Neuroplasticity may have a core role in the pathophysiology of major depressive disorder (MDD), a concept supported by experimental studies that found that excessive cortisol secretion and/or excessive production of inflammatory cytokines impairs neuronal plasticity and neurogenesis in the hippocampus. The objective of this study was to examine how changes in the glucocorticoid and inflammatory systems may affect hippocampal volumes in MDD. A multimodal approach with structural neuroimaging of hippocampus and amygdala, measurement of peripheral inflammatory proteins interleukin (IL)-6 and C-reactive protein (CRP), glucocorticoid receptor (GR) mRNA expression, and expression of glucocorticoid-inducible genes (glucocorticoid-inducible genes Leucin Zipper (GILZ) and glucocorticoid-inducible kinase-1 (SGK-1)) was used in 40 patients with MDD and 43 healthy controls (HC). Patients with MDD showed smaller hippocampal volumes and increased inflammatory proteins IL-6 and CRP compared with HC. Childhood maltreatment was associated with increased CRP. Patients with MDD, who had less expression of the glucocorticoid-inducible genes GILZ or SGK-1 had smaller hippocampal volumes. Regression analysis showed a strong positive effect of GILZ and SGK-1 mRNA expression, and further inverse effects of IL-6 concentration, on hippocampal volumes. These findings suggest that childhood maltreatment, peripheral inflammatory and glucocorticoid markers and hippocampal volume are interrelated factors in the pathophysiology of MDD. Glucocorticoid-inducible genes GILZ and SGK-1 might be promising candidate markers for hippocampal volume changes relevant for diseases like MDD. Further studies need to explore the possible clinical usefulness of such a blood biomarker, for example, for diagnosis or prediction of therapy response.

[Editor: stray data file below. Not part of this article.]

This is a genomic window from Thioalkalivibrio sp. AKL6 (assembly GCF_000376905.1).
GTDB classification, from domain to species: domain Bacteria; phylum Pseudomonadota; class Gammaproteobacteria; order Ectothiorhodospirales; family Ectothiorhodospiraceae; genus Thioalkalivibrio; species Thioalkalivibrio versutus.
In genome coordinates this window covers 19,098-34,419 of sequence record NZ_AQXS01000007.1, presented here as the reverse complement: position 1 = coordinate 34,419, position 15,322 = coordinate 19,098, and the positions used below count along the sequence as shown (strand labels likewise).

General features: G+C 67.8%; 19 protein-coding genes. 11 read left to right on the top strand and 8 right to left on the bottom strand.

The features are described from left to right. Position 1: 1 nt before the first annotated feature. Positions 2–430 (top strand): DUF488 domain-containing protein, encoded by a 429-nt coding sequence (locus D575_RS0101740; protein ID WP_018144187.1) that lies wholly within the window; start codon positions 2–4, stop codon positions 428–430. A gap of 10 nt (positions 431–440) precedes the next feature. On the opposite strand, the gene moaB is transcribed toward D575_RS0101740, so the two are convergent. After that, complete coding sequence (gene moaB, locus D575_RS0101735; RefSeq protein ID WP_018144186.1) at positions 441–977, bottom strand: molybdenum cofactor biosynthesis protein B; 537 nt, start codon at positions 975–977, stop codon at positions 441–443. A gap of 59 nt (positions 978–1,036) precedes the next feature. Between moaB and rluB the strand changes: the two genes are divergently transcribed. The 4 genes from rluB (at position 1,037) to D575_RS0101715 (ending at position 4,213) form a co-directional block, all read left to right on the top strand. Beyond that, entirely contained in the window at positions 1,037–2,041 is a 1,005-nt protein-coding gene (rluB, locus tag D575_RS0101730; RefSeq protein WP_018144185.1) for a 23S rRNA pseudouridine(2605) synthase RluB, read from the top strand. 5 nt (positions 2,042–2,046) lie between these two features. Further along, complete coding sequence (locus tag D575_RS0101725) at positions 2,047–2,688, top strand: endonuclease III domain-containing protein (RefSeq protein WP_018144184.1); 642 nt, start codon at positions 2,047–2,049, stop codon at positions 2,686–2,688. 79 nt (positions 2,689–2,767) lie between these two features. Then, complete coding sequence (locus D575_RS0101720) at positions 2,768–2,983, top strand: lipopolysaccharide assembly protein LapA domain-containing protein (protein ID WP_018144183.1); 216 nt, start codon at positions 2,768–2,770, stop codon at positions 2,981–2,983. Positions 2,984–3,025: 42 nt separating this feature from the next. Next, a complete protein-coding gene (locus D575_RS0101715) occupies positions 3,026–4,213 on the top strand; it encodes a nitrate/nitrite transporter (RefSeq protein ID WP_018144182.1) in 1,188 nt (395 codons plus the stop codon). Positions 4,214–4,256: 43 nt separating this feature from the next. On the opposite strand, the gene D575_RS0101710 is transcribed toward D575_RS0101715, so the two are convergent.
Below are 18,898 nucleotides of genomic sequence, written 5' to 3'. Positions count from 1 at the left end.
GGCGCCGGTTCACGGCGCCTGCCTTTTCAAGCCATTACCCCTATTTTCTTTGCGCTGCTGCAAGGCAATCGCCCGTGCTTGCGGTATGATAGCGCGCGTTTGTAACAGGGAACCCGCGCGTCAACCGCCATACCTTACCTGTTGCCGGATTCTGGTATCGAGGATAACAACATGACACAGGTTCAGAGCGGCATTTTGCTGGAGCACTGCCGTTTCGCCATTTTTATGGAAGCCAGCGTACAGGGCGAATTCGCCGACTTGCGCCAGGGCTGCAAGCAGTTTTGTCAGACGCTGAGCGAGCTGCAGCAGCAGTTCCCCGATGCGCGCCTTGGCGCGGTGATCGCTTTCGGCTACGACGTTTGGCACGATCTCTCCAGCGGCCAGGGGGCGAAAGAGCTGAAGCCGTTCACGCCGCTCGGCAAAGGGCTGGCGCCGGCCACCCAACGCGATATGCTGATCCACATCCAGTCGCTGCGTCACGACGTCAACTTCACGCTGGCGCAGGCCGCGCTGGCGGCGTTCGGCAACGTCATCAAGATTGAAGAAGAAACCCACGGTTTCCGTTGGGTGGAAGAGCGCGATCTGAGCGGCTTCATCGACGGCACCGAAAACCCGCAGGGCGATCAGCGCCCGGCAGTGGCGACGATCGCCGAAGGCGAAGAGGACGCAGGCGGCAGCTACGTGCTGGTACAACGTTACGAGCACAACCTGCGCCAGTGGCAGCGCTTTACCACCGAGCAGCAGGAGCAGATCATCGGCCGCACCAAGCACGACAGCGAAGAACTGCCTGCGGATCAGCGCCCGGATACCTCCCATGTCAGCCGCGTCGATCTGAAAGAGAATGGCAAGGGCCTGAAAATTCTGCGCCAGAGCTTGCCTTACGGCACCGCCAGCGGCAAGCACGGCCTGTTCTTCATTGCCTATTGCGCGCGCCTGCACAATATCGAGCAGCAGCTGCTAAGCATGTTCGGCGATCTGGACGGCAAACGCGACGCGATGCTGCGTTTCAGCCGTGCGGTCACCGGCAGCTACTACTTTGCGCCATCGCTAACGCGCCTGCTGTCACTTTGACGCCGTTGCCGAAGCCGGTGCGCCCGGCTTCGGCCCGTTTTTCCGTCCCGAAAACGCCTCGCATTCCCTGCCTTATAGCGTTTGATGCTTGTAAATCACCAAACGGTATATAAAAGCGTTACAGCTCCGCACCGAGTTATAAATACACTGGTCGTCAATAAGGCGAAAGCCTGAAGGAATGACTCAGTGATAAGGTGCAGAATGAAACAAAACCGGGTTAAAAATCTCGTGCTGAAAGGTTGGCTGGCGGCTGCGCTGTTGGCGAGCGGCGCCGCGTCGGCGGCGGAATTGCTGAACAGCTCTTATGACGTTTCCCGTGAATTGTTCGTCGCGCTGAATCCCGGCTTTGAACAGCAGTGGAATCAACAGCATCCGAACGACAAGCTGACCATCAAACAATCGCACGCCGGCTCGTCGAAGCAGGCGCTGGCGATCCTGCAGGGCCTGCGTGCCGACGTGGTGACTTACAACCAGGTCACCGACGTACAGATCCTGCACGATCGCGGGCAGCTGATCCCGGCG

childhood maltreatment; gene expression; glucocorticoid; inflammation; major depressive disorder; neuroimaging